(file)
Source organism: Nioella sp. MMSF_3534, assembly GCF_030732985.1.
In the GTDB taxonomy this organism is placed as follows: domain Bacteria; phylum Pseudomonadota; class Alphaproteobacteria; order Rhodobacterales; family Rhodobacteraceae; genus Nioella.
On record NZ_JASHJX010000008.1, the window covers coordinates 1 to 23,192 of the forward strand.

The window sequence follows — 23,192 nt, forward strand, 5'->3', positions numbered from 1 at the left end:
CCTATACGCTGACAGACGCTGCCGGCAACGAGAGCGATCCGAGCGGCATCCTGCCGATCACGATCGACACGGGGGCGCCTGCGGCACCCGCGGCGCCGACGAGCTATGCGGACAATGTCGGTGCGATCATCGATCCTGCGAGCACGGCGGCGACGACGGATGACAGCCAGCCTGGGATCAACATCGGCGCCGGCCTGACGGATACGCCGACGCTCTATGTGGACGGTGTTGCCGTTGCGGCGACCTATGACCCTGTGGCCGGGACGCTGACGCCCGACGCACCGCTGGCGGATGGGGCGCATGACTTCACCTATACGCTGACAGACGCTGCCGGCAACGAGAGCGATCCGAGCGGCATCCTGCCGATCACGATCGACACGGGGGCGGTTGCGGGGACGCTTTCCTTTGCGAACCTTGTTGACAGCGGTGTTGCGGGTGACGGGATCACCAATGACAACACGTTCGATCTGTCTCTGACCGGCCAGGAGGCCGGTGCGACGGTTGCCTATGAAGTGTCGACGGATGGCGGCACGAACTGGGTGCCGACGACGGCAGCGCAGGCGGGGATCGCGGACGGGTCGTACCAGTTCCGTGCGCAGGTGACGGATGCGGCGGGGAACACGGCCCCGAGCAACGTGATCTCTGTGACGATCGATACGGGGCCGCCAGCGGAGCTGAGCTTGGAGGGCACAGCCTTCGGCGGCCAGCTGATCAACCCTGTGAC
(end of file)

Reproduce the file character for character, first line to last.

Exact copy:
Source organism: Nioella sp. MMSF_3534, assembly GCF_030732985.1.
In the GTDB taxonomy this organism is placed as follows: domain Bacteria; phylum Pseudomonadota; class Alphaproteobacteria; order Rhodobacterales; family Rhodobacteraceae; genus Nioella.
On record NZ_JASHJX010000008.1, the window covers coordinates 1 to 23,192 of the forward strand.

The window sequence follows — 23,192 nt, forward strand, 5'->3', positions numbered from 1 at the left end:
CCTATACGCTGACAGACGCTGCCGGCAACGAGAGCGATCCGAGCGGCATCCTGCCGATCACGATCGACACGGGGGCGCCTGCGGCACCCGCGGCGCCGACGAGCTATGCGGACAATGTCGGTGCGATCATCGATCCTGCGAGCACGGCGGCGACGACGGATGACAGCCAGCCTGGGATCAACATCGGCGCCGGCCTGACGGATACGCCGACGCTCTATGTGGACGGTGTTGCCGTTGCGGCGACCTATGACCCTGTGGCCGGGACGCTGACGCCCGACGCACCGCTGGCGGATGGGGCGCATGACTTCACCTATACGCTGACAGACGCTGCCGGCAACGAGAGCGATCCGAGCGGCATCCTGCCGATCACGATCGACACGGGGGCGGTTGCGGGGACGCTTTCCTTTGCGAACCTTGTTGACAGCGGTGTTGCGGGTGACGGGATCACCAATGACAACACGTTCGATCTGTCTCTGACCGGCCAGGAGGCCGGTGCGACGGTTGCCTATGAAGTGTCGACGGATGGCGGCACGAACTGGGTGCCGACGACGGCAGCGCAGGCGGGGATCGCGGACGGGTCGTACCAGTTCCGTGCGCAGGTGACGGATGCGGCGGGGAACACGGCCCCGAGCAACGTGATCTCTGTGACGATCGATACGGGGCCGCCAGCGGAGCTGAGCTTGGAGGGCACAGCCTTCGGCGGCCAGCTGATCAACCCTGTGAC